Don't Explain

Beth Hart / Joe Bonamassa

J&R Adventures, 2011

REVIEW BY: Benjamin Ray


On paper, this seems like the perfect matchup. The premier blues guitarist of the decade and the premier female soul/blues singer of the decade, collaborating at last over a shared love of the backbone of American music. Covers of Etta James, Aretha Franklin, Ray Charles, Delaney & Bonnie, and, um, Tom Waits form this 10-song set, which fluidly moves between blues, soul, and R&B numbers.

Yet the disc belongs to Hart, who is a revelation here; on the strength of this disc alone, the listener wants to seek out her back catalog. She brings a throaty, sultry growl to the music that is every much an instrument as the guitars, building on the legacy of Holliday, James, and Janis Joplin without copying them outright.

Hart approaches each song differently, using a fried country voice for “I’ll Take Care Of You,” a gospel approach on “Something’s Got A Hold On Me,” and a painful blues drawl on “I’d Rather Go Blind.” It’s painful because of the hurt in the way she sings, with the intensity broken up by a welcome guitar solo that allows the listener to not only catch a breath but get drawn in further to the world. One can see the blue smoke and Hart sitting on a stool in the corner, leaned over the mic, whiskey on the rocks on the stage, shutting her eyes and feeling it all flow through her.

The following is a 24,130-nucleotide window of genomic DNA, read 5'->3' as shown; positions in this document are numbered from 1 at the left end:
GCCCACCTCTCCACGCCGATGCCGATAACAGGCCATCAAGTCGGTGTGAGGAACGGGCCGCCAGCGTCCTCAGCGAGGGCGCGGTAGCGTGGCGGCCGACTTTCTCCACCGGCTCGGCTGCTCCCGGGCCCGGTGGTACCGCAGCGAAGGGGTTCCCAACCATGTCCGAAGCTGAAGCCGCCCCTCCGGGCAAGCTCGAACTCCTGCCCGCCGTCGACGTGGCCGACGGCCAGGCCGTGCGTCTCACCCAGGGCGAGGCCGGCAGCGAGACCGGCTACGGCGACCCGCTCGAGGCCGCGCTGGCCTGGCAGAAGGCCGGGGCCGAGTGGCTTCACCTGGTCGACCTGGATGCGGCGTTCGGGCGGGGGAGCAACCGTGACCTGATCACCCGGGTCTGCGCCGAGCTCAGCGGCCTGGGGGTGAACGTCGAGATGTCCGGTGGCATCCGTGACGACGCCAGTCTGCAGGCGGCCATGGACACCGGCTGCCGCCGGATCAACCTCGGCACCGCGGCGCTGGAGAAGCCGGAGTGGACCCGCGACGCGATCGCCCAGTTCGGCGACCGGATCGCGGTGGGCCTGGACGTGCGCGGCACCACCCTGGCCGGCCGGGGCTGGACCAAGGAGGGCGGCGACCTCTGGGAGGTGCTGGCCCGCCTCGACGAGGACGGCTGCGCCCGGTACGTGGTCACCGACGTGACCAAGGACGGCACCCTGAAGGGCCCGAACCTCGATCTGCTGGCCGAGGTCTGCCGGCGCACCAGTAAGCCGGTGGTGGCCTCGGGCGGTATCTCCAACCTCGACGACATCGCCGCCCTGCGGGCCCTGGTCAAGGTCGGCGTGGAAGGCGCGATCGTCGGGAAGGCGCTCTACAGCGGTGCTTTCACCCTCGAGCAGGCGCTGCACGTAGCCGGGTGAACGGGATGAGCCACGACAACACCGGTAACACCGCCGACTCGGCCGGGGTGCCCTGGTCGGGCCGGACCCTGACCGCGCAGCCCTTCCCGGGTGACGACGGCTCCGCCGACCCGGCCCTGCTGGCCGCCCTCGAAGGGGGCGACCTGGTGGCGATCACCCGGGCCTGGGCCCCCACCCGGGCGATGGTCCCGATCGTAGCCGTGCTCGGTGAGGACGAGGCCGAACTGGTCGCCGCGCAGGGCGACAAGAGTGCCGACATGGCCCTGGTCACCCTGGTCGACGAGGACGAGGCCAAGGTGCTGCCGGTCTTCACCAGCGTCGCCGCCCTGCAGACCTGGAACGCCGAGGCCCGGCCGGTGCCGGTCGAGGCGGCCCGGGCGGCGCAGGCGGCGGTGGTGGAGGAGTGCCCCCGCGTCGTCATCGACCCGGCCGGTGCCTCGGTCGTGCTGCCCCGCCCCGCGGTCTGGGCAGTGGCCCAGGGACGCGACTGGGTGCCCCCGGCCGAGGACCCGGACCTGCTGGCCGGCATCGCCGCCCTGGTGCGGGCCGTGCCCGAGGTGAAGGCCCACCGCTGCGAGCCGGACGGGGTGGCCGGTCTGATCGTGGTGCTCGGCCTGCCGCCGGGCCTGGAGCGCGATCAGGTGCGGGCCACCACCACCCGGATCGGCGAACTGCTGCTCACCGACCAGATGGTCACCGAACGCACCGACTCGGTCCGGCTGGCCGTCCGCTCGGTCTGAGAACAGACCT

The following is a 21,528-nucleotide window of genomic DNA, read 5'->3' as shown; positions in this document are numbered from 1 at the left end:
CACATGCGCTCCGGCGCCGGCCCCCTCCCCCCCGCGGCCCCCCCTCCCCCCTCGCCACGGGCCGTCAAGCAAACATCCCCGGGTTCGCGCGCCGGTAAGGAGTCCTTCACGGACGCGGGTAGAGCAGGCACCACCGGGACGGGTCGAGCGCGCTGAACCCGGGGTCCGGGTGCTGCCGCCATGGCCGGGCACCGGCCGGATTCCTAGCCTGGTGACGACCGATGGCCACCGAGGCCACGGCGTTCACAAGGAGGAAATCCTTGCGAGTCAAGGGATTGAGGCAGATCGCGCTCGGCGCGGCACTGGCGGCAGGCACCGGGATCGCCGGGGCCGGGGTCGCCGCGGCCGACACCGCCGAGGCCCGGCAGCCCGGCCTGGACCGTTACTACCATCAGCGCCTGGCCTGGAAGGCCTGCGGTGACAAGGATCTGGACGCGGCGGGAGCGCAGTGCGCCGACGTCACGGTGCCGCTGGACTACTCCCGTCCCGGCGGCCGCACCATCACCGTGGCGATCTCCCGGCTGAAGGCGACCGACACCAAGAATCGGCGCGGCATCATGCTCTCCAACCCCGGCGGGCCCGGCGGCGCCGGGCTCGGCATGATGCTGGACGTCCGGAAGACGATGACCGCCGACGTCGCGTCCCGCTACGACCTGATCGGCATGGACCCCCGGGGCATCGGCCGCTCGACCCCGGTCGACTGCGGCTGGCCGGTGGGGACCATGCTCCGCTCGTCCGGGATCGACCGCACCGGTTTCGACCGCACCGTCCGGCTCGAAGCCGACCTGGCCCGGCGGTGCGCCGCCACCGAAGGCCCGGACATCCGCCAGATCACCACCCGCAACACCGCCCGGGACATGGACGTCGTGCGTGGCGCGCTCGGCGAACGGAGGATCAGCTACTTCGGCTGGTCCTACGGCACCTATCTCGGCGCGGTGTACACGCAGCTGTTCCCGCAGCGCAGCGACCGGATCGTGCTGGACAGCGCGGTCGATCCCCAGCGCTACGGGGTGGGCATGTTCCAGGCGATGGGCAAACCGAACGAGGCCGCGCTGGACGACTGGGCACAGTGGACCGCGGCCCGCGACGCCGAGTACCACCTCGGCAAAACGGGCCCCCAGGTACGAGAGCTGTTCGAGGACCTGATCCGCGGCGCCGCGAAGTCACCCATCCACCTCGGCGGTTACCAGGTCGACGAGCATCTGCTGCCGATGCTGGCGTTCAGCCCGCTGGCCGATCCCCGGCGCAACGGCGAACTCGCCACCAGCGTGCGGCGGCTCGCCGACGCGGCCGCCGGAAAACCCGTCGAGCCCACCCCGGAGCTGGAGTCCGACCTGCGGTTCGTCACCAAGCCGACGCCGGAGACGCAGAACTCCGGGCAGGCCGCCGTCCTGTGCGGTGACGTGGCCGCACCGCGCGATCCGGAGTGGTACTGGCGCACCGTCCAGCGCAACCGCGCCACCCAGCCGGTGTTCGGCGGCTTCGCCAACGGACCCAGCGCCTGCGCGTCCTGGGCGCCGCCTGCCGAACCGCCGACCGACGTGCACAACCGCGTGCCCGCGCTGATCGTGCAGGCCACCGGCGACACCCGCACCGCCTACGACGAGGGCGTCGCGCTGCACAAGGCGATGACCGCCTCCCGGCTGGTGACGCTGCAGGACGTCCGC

Covering such a stylistic range means there are bound to be unmemorable pieces, and while nothing is an outright clunker, songs like “Chocolate Jesus,” “Ain’t No Way,” and the busy “Don’t Explain” just don’t go anywhere. The upbeat stomp and great bass work of “Well, Well” is a highlight and the only duet with Bonamassa on the disc, while “For My Friends,” despite a somewhat annoying stop-start verse, is a heavy groover that would work on any of Joe’s solo albums.

Although Bonamassa’s name is on the marquee, he relegates himself to mostly a background role here, although his solos and fills are of the usual high quality, with no wasted notes or flash. The band plays with intensity and verve as well. Fans of Bonamassa’s records may wish the guitarist stepped out a little more here, but fans of those records tend to love modern blues and will enjoy this anyway.

Don’t Explain falls short of a modern classic, especially compared to Bonamassa’s solo 2011 disc Dust Bowl, but Hart’s vocal power and the strength of the performances make the best songs here compelling, breathing new life into old songs and singers and proving the genre is far from played out.

Rating: B

User Rating: Not Yet Rated



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